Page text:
related to narcissism. We expected individuals with high explicit
but low implicit SE to show the highest levels of narcissism
overall.

Secure and Defensive High Self-Esteem
Christian H. Jordan, Steven J. Spencer, Mark P. Zanna, Etsuko Hoshino-Browne, and Joshua Correll
University of Waterloo
Journal of Personality and Social Psychology Copyright 2003 by the American Psychological Association, Inc.
2003, Vol. 85, No. 5, 969 –978 0022-3514/03/$12.00 DOI: 10.1037/0022-3514.85.5.969
http://www.sakkyndig.com/psykologi/artvit/jordan2003.pdf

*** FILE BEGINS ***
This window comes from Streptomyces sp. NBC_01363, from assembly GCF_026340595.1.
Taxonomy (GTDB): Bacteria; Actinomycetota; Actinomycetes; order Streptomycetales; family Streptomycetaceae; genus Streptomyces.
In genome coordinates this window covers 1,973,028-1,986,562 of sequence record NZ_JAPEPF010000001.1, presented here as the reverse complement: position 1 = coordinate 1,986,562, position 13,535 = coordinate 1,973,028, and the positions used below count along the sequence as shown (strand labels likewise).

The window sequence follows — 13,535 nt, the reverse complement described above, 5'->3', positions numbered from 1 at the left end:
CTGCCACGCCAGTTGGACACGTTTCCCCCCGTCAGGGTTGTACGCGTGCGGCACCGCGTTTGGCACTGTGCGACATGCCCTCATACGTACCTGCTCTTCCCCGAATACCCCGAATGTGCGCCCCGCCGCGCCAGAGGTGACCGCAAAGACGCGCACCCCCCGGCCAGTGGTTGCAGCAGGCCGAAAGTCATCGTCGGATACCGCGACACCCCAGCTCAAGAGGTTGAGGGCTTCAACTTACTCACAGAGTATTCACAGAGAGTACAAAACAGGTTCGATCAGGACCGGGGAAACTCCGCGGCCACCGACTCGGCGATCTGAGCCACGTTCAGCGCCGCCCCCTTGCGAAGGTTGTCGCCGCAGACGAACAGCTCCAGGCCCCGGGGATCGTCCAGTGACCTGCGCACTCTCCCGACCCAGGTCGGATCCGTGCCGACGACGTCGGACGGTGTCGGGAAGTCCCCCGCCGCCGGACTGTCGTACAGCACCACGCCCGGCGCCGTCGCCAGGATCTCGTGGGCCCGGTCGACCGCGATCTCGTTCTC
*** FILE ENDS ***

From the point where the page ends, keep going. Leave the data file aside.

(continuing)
Re: Defeat.
June 20, 2013, 07:39:26 PM
Thanks, thats good stuff. IATs are very strong imo, the polar opposite of self-reporting. I agree that set patterns in behaviour and response exist, they are probably dominant, hence my comment on status-jockeying.

Re: Defeat.
June 21, 2013, 01:56:30 PM
Overachievers are generally effeminate nerds.

  ???

The fuck is this baseless conjecture? Overachieving, exceeding, and going beyond should be characteristics of any good Hessian.

Perhaps you can explain yourself, because this just sounds like baloney.

Re: Defeat.
June 21, 2013, 09:38:32 PM
I mean overachievers as in people who miscalculate ther abilities...